The amount of text data has grown exponentially in recent years, resulting in an ever-increasing need to analyze the massive amounts of such data. Word clouds provide an excellent option to analyze text data through visualization in the form of tags, or words, where the importance of a word is explained by its frequency. In this guide, you will learn how to visualize text data using the word cloud feature in Azure Machine Learning Studio.
In this guide, you will work with Twitter data of the Bollywood movie Rangoon. The movie was released on February 24, 2017, and the tweets were extracted on February 25. These tweets have been stored in a file named movietweets. The data contains tweets in rows, and the column you will consider is the
text variable, which contains the tweet. Start by loading the data into the workspace.
Once you have logged into your Azure Machine Learning Studio account, click the EXPERIMENTS option, listed on the left sidebar, followed by the NEW button.
Next, click on the blank experiment and a new workspace will open. Give the name WordCloud to the workspace.
Next, load the data into the workspace. Click NEW, and select the DATASET option shown below.
The selection above will open a window, shown below, which can be used to upload the dataset from the local system.
Once the data is loaded, you can see it in the Saved Datasets option. The file name is movietweets.csv. The next step is to drag it from the Saved Datasets list into the workspace. To explore this data, right-click and select the Visualize option, as shown below.
You can see there are 14933 rows and 20 columns.
It is important to pre-process text before you visualize it with a word cloud. Common pre-processing steps include:
The Preprocess Text module is used to perform these and other text cleaning steps. Search and drag the module into the workspace. Connect it to the data as shown below.
You must specify the text variable to be pre-processed. Click on the Launch column selector option, and select the
Run the experiment and click Visualize to see the result. The
Preprocessed text variable contains the processed text.
You have performed the pre-processing step, and the corpus is ready to be used for building a word cloud. You will use the R programming language to generate the word cloud. The Execute R Script module is used to execute R codes in the machine learning experiment.
To begin, search and add the Execute R Script module to the experiment. Next, connect the data to the first input port (left-most) of the module.
Click on the module and under the Properties pane. You will see the option of writing your R script. Enter the code as shown below.
You can also copy the code below.
1#lines 1 to 4 2 3library(tm) 4library(wordcloud) 5library(RColorBrewer) 6dataset <- maml.mapInputPort(1) 7 8# lines 5 to 12 – text preprocessing 9 10commatokenizer = function(x) unlist(strsplit(as.character(x),",")) 11corpus <- Corpus(DataframeSource(data.frame(dataset[,1]))) 12corpus = tm_map(corpus, removePunctuation) 13corpus = tm_map(corpus, content_transformer(tolower)) 14corpus = tm_map(corpus, removeNumbers) 15corpus = tm_map(corpus, stripWhitespace) 16corpus = tm_map(corpus, removeWords, stopwords('english')) 17corpus = tm_map(corpus, stemDocument) 18 19# lines 13 and 14 - Create term-document matrix, frequency 20 21tdm = TermDocumentMatrix(corpus,control=list(tokenize=commatokenizer)) 22freq <- rowSums(as.matrix(tdm)) 23 24# line 15 25 26wordcloud(names(freq),freq,min.freq = 10, max.words=150, 27random.order=FALSE, random.color=FALSE, rot.per=.25,colors=brewer.pal(8, "Dark2"))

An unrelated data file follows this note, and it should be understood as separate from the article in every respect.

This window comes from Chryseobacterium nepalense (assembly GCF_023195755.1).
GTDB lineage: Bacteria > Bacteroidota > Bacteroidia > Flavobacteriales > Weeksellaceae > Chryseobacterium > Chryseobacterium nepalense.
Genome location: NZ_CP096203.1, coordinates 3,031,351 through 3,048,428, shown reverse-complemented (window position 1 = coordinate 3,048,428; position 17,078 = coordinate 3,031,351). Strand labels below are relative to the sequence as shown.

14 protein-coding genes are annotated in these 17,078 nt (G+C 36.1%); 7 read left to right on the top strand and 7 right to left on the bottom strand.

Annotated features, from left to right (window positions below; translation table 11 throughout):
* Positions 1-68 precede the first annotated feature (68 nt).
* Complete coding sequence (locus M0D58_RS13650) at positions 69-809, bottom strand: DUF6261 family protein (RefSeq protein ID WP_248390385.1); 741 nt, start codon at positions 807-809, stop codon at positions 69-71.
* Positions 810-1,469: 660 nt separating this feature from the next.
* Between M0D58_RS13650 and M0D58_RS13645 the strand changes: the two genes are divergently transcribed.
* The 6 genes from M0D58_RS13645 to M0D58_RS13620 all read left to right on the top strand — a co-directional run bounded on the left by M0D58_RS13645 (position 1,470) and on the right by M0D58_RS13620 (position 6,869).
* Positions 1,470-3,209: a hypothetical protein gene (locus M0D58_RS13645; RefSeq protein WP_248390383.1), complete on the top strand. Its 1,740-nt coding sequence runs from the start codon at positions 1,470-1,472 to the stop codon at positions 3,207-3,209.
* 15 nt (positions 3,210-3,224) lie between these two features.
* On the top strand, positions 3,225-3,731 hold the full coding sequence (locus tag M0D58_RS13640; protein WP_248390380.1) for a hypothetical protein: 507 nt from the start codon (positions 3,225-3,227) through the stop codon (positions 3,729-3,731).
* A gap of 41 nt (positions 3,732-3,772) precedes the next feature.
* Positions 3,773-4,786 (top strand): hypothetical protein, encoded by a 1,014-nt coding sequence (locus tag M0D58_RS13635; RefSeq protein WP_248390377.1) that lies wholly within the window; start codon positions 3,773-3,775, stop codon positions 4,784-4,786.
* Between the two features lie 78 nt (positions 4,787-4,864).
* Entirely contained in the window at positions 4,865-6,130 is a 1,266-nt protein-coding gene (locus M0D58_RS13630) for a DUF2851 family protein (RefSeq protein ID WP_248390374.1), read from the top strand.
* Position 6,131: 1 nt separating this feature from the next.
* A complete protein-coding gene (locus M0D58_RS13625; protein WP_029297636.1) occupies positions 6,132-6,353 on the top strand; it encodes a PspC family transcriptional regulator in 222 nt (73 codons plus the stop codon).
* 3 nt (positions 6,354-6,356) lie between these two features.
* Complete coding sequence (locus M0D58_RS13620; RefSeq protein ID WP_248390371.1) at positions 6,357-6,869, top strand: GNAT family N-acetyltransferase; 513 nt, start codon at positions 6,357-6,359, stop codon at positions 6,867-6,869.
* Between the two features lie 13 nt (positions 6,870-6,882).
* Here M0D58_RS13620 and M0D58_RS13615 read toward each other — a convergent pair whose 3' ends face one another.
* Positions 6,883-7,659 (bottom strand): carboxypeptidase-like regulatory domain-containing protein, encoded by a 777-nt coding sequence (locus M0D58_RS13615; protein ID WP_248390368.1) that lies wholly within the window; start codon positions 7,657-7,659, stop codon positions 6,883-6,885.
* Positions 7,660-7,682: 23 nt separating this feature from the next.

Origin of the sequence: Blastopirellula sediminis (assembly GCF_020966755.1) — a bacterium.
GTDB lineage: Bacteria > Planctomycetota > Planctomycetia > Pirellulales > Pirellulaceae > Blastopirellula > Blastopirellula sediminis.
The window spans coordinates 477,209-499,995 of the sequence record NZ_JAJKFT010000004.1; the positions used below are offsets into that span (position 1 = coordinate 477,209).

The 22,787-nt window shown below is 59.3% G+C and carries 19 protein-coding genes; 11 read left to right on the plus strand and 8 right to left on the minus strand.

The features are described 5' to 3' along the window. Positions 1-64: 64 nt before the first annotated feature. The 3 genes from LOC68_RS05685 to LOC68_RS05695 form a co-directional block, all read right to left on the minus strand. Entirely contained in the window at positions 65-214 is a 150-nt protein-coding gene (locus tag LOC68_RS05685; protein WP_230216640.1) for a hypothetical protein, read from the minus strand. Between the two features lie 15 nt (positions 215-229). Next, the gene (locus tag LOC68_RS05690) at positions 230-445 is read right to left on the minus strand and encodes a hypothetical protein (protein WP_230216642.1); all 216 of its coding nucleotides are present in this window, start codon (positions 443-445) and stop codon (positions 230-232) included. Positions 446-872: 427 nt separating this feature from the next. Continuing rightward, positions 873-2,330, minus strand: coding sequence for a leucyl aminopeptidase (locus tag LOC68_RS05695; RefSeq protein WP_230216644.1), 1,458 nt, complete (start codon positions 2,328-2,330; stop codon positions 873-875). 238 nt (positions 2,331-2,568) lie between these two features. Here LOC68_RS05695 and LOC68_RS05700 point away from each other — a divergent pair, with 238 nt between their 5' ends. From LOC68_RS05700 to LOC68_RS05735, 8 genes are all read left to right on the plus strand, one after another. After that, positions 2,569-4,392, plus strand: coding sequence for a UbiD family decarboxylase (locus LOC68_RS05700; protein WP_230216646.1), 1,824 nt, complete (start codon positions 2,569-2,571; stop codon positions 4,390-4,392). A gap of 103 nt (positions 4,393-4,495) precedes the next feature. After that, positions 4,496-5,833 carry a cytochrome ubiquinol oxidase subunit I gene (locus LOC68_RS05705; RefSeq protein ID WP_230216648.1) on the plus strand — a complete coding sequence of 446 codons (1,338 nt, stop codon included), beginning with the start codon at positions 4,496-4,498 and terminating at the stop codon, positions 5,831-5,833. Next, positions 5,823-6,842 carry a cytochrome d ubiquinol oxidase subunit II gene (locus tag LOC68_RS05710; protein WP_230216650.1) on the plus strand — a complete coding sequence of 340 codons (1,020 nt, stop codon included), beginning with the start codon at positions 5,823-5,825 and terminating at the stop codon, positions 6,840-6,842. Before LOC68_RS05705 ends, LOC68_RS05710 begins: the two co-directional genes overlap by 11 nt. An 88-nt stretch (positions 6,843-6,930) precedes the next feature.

In the code above, the first three lines of code load the required libraries. The fourth line creates a dataframe,
dataset1, which is mapped to the first input port with the function,
Line of codes from five to twelve perform further refining on the earlier preprocessed text data with the
tm_map function. The next two lines create the document term matrix and store the frequency of words in the
freq object. Finally, the
wordcloud() function is used to build the word cloud. The major arguments of this function are given below.
min.freq: An argument which ensures that words with a frequency below
min.freqwill not be plotted in the word cloud.
max.words: The maximum number of words to be plotted.
random.order: An argument that specifies plotting of words in random order. If false, the words are plotted in decreasing frequency.
rot.per: The proportion of words with 90-degree rotation (vertical text).
colors: An argument that specifies the color of words from least to most frequent.
The above arguments have been provided in the
wordcloud() function. Once you have set up the experiment, the next step is to run it.
On successful completion, you can see the green tick in the module.
Right-click and select Visualize to look at the output.
The following output is displayed. The word cloud generated shows that the words are plotted in decreasing frequency, which means that the most frequent words are in the center of the word cloud, and the words with lower frequency are farther away from the center.
You can see that the word "rangoon" is at the center of the word cloud, which makes sense as it was the name of the movie. Another interesting word is "miss," because the name of the central character in the movie was Miss Julia. This way, you can analyze the important words in a text corpus using a word cloud.
Word clouds are very useful in sentiment analysis as they highlight the key words in text. This has application in Twitter, Facebook, and other social media analytics tasks. Word clouds are also applied to build marketing campaigns or plan promotional advertisements where significant words are used.
To learn more about data science and machine learning using Azure Machine Learning Studio, please refer to the following guides: